The course aim is to provide the basic tools for the analysis of imperfectly competitive markets. At the end of the course the students should be able to combine the basic models and to apply them for the analysis of a variety of simple cases.
Learning abilities: the student should demonstrate a good learning ability by being able to use and combine the different sources of information (lectures notes, the material posted on the course website, the exercise book, etc.).
Applying knowledge and understanding: the student should demonstrate to have learnt the basic microeconomics of the functioning of imperfect markets.
Communication abilities: the student is expected to give clear and in-depth answers to the questions of the written exam.
Microeconomics, Mathematical economics
1) Perfect competition
3) Introduction to game theory and basic oligopoly models (Bertrand, Cournot, Hotelling)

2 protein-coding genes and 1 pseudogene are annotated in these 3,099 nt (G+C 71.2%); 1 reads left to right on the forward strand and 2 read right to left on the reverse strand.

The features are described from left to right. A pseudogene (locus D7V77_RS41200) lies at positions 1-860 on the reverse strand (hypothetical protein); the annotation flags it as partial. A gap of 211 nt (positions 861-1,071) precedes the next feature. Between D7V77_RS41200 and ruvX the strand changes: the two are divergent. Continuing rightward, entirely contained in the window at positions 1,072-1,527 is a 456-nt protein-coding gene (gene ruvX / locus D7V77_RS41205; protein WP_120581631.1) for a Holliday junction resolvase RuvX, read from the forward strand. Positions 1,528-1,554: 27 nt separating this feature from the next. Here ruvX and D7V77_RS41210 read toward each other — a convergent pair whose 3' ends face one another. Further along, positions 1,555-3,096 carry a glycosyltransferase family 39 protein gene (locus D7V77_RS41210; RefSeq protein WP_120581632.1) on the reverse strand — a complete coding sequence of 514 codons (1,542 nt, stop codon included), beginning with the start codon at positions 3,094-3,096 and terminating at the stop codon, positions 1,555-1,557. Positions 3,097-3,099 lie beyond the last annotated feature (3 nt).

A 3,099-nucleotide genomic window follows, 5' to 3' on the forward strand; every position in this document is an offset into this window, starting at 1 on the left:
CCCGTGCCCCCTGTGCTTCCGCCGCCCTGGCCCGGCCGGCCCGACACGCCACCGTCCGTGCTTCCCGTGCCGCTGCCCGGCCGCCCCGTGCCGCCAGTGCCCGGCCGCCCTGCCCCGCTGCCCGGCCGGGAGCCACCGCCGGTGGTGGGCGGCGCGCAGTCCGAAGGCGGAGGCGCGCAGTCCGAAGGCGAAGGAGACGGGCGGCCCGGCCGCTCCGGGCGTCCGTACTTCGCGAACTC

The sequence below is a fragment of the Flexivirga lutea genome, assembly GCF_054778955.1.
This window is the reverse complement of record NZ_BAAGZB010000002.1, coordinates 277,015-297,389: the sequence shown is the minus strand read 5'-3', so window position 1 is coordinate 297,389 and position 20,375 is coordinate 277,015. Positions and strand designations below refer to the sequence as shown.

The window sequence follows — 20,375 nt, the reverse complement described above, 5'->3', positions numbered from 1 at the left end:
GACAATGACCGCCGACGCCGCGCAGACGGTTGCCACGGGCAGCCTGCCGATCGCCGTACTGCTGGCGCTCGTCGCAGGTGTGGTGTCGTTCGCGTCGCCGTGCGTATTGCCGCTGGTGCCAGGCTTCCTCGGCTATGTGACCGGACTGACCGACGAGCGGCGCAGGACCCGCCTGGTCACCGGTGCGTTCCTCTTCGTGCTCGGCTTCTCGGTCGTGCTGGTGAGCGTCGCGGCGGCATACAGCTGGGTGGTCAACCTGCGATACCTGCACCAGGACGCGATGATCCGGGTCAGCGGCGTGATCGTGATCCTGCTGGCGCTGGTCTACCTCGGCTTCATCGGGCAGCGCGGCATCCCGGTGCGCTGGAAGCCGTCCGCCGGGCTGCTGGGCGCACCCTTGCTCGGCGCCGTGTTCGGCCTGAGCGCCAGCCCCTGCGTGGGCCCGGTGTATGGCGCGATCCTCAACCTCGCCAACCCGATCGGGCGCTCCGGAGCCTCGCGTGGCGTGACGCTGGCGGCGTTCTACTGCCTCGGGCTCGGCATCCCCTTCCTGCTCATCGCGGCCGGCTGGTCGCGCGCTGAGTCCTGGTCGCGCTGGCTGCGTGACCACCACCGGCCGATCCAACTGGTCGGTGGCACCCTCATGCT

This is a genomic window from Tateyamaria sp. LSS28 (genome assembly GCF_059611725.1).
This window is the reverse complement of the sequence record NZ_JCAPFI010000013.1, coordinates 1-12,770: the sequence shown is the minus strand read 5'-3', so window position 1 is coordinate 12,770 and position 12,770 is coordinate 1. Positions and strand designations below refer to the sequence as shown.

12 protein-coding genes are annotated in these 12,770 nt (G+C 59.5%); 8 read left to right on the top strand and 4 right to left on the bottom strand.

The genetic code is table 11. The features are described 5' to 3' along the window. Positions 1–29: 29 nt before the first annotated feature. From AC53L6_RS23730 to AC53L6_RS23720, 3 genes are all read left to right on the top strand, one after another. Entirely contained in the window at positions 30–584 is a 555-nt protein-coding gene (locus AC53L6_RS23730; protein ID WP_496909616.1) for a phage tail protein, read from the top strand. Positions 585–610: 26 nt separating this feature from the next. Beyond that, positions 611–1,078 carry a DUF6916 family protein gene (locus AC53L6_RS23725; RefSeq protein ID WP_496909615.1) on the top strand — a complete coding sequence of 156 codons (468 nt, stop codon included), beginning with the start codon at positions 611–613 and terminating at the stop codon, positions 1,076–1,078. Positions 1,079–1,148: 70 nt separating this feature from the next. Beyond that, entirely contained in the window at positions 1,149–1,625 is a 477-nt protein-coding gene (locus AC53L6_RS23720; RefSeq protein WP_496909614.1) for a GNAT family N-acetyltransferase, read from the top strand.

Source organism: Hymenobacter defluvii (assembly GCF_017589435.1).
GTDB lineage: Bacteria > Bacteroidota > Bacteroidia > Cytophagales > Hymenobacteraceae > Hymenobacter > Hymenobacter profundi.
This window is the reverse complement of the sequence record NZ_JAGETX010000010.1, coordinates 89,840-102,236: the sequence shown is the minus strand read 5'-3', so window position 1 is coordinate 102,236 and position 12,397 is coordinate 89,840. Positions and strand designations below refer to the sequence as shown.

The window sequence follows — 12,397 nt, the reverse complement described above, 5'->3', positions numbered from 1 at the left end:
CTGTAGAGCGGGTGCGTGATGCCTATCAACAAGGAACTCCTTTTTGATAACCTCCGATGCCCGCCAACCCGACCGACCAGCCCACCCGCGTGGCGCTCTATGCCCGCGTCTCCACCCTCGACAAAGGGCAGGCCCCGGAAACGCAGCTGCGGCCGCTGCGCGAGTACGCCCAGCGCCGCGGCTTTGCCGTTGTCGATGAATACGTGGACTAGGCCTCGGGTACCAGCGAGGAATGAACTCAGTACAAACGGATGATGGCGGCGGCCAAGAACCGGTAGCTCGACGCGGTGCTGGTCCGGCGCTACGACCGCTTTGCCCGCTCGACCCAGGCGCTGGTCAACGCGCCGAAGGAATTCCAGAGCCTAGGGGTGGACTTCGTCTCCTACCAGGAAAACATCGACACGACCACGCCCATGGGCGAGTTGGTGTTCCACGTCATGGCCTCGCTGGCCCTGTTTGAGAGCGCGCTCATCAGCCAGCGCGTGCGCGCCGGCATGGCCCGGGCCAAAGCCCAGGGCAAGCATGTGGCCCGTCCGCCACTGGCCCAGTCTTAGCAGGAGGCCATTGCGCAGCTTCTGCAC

4) Sequential Games and applications (Stackelberg, Free entry in Bertrand and Cournot models, Localization and prices in Hotelling model)
The course is organized into 2-frontal lectures per week (6 hours) (8 weeks in total). There are tutorials (12 hours) during which students will be asked to solve exercices. A worksheet is provided at the end of every week.
Salvadori N., D’Alessandro S., Fanelli D., Elementi di Economia Industriale, Giappichelli Editore, Torino, 2012.
Cabral L., Economia Industriale, Carocci, 2002.
Osborne M., An Introduction to Game Theory, Oxford University Press, 2004.
Learning progression is monitored through the tutorials. The final exam consists in a compulsory written test comprising multiple choice test items and closed-ended questions.